In 1962 a youngish scholar named Geza Vermes published the first English translation of the then-available Dead Sea Scrolls—a slim 255-page volume from Penguin Books simply titled The Dead Sea Scrolls in English. This insightful but accessible translation quickly attracted both general readers and scholars. As the field of Dead Sea Scrolls study burgeoned, so did Vermes’s work. Celebrating its 50th anniversary this year, the book (now in its seventh edition) has grown into a 720-page tome. An estimated 500,000 copies have been sold.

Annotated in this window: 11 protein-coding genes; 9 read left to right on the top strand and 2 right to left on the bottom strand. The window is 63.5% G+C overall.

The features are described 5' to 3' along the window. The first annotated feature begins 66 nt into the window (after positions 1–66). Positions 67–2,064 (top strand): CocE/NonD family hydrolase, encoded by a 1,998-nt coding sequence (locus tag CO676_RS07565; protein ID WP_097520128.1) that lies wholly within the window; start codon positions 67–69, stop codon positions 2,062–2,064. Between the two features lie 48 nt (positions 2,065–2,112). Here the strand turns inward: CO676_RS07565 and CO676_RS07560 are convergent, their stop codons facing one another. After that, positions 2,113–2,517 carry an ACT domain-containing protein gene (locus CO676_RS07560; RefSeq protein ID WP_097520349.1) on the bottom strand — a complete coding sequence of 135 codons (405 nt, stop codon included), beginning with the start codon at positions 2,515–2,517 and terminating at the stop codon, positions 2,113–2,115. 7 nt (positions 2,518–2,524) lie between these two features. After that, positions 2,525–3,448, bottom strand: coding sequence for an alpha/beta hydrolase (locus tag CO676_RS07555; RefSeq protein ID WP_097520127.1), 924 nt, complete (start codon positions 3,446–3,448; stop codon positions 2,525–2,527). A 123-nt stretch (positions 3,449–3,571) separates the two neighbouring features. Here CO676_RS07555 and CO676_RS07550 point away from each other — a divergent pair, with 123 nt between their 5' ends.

Vermes has played an essential role in scroll research from the beginning. Following their discovery in 1947, Vermes published his first article on the Dead Sea Scrolls in 1949, completed a doctoral dissertation on their historical framework in 1952, and published his first book on the subject the following year. Dead Sea Scroll research was still in its infancy in 1962, but Vermes was already an established expert in the field.